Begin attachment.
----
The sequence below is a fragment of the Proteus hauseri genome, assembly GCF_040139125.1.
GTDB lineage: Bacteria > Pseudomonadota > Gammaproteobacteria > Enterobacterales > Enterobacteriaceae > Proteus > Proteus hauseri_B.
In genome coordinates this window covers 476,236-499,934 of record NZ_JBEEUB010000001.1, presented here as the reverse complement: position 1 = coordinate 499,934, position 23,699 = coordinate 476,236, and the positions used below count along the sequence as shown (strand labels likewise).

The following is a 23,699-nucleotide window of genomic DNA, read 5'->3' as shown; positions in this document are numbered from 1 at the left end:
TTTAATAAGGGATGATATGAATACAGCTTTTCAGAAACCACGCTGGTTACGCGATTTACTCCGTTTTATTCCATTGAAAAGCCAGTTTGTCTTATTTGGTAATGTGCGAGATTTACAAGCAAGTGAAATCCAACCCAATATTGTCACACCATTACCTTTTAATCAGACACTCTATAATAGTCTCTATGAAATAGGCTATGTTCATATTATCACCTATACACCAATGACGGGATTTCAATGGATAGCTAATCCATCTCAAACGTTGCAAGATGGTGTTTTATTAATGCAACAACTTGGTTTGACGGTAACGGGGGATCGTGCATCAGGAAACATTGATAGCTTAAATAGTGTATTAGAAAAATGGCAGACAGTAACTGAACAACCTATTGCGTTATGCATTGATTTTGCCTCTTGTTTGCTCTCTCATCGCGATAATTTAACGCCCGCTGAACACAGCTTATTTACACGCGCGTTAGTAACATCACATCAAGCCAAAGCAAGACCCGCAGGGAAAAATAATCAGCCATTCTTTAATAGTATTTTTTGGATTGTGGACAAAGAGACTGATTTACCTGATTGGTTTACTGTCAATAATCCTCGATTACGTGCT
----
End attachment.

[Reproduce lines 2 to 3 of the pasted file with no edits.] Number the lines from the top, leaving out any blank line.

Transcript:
GTDB lineage: Bacteria > Pseudomonadota > Gammaproteobacteria > Enterobacterales > Enterobacteriaceae > Proteus > Proteus hauseri_B.
In genome coordinates this window covers 476,236-499,934 of record NZ_JBEEUB010000001.1, presented here as the reverse complement: position 1 = coordinate 499,934, position 23,699 = coordinate 476,236, and the positions used below count along the sequence as shown (strand labels likewise).